Aristotle vs Plato's View on Happiness

Topics: Human, Meaning of life, Personal life Pages: 5 (1782 words) Published: June 18, 2013
Many people try to define and consider different definitions of what happiness is, and I think that Plato and Aristotle offer interesting views of happiness and what it means for one to live a good life. Both philosophers agree that happiness is an important factor in one’s life and essentially the essence of how to live a good life. Plato offers many theories and definitions of justice leading to happiness, while Aristotle argues that happiness is the main goal that all humans aim for in their entire life. Plato offers a philosophical view of a happy life for an individual by explaining a just state and what it would entail and also the theory of the forms that one must understand to achieve happiness. After learning about both philosophers, I have come to the conclusion that I agree with Aristotle’s view of happiness more because he gives us a broad outline of what a good life is. Although Plato was Aristotle’s mentor, Aristotle offers a view of happiness that is more plausible and relevant than Plato’s because it places a large emphasis on the idea of the function of a human being. Therefore, in this paper, I will argue that I agree with Aristotle’s view of happiness over Plato’s because of the way Aristotle describes how humans can achieve the greatest good in life: happiness.

Firstly, I would like to compare Plato’s theory of becoming a just person to achieve happiness, to Aristotle’s idea that the capacity of happiness relies on the surroundings we are raised in. In Plato’s Republic, he attempts to ask the question how does one live and what it takes to search for universal good life for all human beings and not just Athenians. Plato states that for one to be happy or a good person, they must act morally and participate in just activities. Justice is not stealing from one another and being honourable. When we harm others, we’re being unjust and we will not lead a moral life and therefore not be happy. For example, not stealing from a neighbour would make a person just and therefore happier than if they chose to steal. Plato’s focus was to have the majority of people of people in the world live just lives and live happily. If one acts justly toward one another, more people will be just and happy and therefore have a just community. Plato states that no one can be just alone, and that we need others to be just with. This view leads me to my next point of Aristotle’s view of mimicking others to become good human beings.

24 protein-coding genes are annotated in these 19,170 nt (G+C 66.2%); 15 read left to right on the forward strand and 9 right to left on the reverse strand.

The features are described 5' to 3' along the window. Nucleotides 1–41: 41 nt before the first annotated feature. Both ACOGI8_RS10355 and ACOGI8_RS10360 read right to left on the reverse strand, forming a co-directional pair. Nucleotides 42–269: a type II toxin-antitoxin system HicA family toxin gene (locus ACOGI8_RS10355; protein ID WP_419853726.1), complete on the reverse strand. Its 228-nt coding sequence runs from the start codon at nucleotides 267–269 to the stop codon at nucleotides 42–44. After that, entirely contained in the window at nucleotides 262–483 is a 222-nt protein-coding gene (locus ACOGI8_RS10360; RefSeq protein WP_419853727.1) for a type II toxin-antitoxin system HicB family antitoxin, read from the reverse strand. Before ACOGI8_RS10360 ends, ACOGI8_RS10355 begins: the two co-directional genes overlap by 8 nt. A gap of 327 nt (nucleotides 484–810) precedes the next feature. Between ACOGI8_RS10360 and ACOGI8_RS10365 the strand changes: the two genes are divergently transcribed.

Aristotle thought that whatever is natural to humans in good and that we all aim for good which should bring us happiness. Aristotle states that it is easier for one to lead a happy life if they are surrounded by good role models. If we are surrounded by people that set good examples of happiness it will be easier for us to understand how to be good. For example, if one is born into a family that does not display good actions or does not live a balanced life, it is more difficult to live a happy life than the person that is born into a situation with good role models to mimic. However, mimicking others that lead happy lives is problematic because many people in the world do not live completely true happy lives, similar to Aristotle’s view of true friendship. Aristotle says that the human goal is one that we must recognize in order to understand how to have a good life. Therefore, I agree with Aristotle’s point that it makes a significant difference how we grow up when we have good influences to raise and us to become happy individuals. Plato’s view of happiness differs from Aristotle’s because he focuses on how one must become a just person which then leads to more rules about a just community, state, ruler, and finally the forms.

To further enforce Plato’s theory of justice, he tells us that to be just, we must be just with each other and therefore have a just community. All of this combined will give us happiness, but it doesn’t end there. Plato continues to say that a just community needs...
Continue Reading

Please join StudyMode to read the full document

You May Also Find These Documents Helpful

  • Aristotle View on Happiness Essay
  • Plato vs. Aristotle Essay
  • Plato's and Aristotle's Views on Knowledge Essay
  • Essay on Plato vs. Aristotle
  • Essay about Happiness
  • Plato and Aristotle on Happiness and the Good Essay
  • Aristotle vs. Plato Essay
  • Plato vs. Aristotle Essay

Become a StudyMode Member

Sign Up - It's Free